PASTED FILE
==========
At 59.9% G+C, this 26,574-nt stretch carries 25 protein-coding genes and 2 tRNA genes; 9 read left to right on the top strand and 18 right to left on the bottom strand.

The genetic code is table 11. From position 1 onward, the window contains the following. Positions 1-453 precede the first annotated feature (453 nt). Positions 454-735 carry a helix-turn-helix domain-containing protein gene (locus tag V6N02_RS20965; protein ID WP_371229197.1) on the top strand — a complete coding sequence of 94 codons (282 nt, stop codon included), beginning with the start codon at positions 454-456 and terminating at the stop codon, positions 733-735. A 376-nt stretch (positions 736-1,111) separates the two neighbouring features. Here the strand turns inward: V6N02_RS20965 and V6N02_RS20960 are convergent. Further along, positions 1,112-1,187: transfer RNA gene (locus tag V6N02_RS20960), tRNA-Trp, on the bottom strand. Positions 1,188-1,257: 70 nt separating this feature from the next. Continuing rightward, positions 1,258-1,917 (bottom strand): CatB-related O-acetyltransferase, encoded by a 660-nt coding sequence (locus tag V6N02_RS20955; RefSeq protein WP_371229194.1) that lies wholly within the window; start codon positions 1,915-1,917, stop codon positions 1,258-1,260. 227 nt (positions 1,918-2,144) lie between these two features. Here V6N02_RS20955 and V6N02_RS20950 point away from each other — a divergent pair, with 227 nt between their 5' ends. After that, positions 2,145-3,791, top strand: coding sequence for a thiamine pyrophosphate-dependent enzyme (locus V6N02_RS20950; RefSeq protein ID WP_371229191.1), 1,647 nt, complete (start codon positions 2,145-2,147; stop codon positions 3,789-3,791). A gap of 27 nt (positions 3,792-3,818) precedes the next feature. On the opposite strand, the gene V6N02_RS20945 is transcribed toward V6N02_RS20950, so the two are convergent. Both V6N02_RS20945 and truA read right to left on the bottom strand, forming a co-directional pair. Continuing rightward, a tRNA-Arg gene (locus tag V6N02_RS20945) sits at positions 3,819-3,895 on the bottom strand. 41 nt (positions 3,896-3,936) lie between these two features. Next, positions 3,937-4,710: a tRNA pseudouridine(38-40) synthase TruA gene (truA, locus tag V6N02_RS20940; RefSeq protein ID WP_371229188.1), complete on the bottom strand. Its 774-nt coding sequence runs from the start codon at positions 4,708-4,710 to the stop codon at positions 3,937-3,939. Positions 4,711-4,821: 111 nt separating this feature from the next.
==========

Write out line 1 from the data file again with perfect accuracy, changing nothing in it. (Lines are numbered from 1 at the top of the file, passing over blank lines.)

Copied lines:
At 59.9% G+C, this 26,574-nt stretch carries 25 protein-coding genes and 2 tRNA genes; 9 read left to right on the top strand and 18 right to left on the bottom strand.